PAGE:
Append the fields to the end of some existing structure, or create a new structure with them.
  • Removing fields
    Deprecate the fields. If there are no dynamic fields in the structure or if the dynamic fields are sufficiently small, you can also create a new structure without such fields and copy over the remaining fields.
  • Changing the type of static fields
    (e.g. from 32 to 64-bit integers)

    Deprecate the old field, append the new one to the end of the structure, and cast the contents of the old field in the new one.
  • Changing the type of array elements
    (e.g. from 32 to 64-bit integer arrays)

    If the number of array elements is sufficiently small, deprecate the old field, append the new one to the end of the structure, and copy the array to the new location element-by-element.
  • Changing the type of mapping keys and/or values
    (e.g. from integers to structures)

    If the number of mapping entries is sufficiently small, deprecate the old field, append the new one at the end of the structure, and copy the mapping to the new location entry-by-entry.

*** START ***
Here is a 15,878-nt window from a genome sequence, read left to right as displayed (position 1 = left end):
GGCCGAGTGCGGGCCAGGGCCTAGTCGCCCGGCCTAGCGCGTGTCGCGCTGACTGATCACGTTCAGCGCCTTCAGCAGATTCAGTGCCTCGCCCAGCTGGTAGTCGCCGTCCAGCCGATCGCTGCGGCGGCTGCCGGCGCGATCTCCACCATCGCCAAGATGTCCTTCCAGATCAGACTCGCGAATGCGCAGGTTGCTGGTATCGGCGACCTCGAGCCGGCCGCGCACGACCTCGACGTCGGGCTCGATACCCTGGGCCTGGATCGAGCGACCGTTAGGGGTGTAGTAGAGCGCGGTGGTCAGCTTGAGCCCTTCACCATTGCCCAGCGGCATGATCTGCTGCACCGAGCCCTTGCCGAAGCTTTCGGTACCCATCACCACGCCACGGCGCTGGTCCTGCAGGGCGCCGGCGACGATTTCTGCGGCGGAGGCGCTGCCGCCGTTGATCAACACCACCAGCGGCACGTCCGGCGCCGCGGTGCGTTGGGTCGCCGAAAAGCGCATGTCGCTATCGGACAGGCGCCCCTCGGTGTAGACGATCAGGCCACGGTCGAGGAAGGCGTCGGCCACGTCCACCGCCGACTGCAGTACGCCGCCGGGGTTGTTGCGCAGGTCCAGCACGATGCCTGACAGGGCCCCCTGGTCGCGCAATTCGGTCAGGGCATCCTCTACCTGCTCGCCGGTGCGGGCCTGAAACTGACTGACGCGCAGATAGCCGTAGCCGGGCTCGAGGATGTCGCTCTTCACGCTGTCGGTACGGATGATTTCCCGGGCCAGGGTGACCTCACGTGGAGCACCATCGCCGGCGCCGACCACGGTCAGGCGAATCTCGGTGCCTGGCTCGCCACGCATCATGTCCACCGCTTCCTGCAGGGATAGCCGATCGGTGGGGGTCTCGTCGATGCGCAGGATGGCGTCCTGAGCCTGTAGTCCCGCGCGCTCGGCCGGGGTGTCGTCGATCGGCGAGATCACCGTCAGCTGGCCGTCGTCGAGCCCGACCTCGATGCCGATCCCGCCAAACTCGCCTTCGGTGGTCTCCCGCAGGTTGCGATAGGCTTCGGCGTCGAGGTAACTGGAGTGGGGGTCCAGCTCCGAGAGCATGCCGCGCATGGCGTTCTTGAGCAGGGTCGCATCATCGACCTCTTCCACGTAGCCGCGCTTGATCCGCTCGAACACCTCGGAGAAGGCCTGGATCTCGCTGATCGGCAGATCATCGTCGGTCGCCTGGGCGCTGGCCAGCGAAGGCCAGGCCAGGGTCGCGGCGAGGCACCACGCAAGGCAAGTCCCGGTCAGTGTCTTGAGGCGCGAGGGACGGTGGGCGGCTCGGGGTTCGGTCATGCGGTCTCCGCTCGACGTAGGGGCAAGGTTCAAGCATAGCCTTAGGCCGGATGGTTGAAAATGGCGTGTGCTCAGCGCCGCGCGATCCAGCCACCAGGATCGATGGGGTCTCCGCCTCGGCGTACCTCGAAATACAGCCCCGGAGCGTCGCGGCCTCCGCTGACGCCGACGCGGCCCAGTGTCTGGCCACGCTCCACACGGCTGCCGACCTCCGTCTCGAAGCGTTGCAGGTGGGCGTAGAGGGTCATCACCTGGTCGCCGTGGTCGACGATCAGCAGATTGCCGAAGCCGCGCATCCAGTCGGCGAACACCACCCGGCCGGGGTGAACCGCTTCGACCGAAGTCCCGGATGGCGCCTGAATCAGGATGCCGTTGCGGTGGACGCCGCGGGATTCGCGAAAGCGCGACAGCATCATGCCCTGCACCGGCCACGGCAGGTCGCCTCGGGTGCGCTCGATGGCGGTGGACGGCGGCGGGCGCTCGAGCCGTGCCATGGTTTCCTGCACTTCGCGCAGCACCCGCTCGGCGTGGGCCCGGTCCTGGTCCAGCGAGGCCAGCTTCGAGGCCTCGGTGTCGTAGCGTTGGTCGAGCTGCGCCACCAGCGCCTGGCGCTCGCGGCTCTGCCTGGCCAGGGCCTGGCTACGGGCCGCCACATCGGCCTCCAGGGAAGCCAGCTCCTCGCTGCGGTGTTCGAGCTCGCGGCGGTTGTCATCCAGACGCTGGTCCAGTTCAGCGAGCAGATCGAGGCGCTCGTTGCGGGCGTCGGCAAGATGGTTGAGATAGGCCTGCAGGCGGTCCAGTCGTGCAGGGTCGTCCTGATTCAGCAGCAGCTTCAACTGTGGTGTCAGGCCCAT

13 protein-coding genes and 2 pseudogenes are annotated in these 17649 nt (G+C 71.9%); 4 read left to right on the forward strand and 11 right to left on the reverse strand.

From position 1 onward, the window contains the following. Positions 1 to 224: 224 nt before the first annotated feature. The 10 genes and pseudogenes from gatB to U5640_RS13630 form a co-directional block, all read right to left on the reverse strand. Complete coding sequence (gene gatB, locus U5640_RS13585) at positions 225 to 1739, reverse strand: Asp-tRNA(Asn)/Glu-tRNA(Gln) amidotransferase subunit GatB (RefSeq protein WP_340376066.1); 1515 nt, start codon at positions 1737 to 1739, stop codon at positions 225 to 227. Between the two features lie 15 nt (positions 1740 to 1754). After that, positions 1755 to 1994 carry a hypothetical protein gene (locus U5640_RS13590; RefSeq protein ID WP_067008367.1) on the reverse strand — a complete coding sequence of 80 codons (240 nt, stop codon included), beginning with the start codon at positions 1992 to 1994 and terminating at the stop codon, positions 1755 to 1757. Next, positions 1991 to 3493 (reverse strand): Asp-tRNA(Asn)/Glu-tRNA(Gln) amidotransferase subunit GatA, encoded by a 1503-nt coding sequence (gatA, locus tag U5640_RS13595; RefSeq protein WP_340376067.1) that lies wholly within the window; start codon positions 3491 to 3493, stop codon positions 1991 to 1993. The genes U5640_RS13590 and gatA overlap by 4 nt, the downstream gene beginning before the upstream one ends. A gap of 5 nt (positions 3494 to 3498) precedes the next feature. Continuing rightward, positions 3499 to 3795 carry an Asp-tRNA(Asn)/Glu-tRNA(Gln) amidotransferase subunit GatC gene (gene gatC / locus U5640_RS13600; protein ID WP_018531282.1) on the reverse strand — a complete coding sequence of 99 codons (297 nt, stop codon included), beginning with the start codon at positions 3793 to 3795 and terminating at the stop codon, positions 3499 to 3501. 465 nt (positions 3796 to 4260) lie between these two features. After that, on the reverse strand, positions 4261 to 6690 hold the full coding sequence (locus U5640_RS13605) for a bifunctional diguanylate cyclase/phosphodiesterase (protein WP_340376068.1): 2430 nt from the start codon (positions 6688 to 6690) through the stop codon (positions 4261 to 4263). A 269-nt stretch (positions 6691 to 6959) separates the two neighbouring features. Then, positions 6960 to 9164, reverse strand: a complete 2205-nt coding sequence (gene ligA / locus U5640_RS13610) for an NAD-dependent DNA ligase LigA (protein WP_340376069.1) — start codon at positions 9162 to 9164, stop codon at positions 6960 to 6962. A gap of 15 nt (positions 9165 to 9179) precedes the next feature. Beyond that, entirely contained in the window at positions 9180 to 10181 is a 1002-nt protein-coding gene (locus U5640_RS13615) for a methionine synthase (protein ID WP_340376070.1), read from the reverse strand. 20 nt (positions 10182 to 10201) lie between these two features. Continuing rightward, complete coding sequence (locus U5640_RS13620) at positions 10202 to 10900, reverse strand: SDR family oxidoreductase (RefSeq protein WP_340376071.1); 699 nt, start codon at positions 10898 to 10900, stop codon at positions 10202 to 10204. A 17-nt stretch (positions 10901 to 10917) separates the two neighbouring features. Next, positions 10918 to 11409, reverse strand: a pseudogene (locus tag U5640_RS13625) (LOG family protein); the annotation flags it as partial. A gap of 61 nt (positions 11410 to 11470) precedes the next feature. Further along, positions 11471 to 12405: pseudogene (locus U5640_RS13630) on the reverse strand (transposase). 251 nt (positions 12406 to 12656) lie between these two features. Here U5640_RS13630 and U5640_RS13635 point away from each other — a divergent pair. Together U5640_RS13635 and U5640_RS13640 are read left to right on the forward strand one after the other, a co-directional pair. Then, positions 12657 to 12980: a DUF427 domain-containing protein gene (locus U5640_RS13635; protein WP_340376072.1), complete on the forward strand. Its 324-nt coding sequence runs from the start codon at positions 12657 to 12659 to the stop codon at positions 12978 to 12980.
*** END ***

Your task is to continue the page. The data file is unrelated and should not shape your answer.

Upgrading smart contract code and storage layout with EIP-2535 “Diamonds” | by Guilherme Dantas | Cartesi | Aug, 2022
Photo by Dawn McDonald on Unsplash

Operations on dynamic fields are not always possible to be performed in a single transaction because of the block gas limit. To put this into perspective, an over-optimistic upper bound for the number of storage writes before exceeding the block gas limit is 1500. A possible mitigation would be to split the task into several independent transactions, each not exceeding the block gas limit.

If the dynamic field is not changed by any function, the upgrade is straightforward. For example, let’s say we want to change the mapping field m from the previous example. We can deprecate it and append a new field to the end of the structure, like in the following code snippet:

struct DiamondStorage3 {
uint32 _ts;
uint32 a;
uint64 b;
uint128 c;
mapping (address => uint32) _m; // deprecated
uint64 ts;
mapping (address => uint256) m; // new field!
}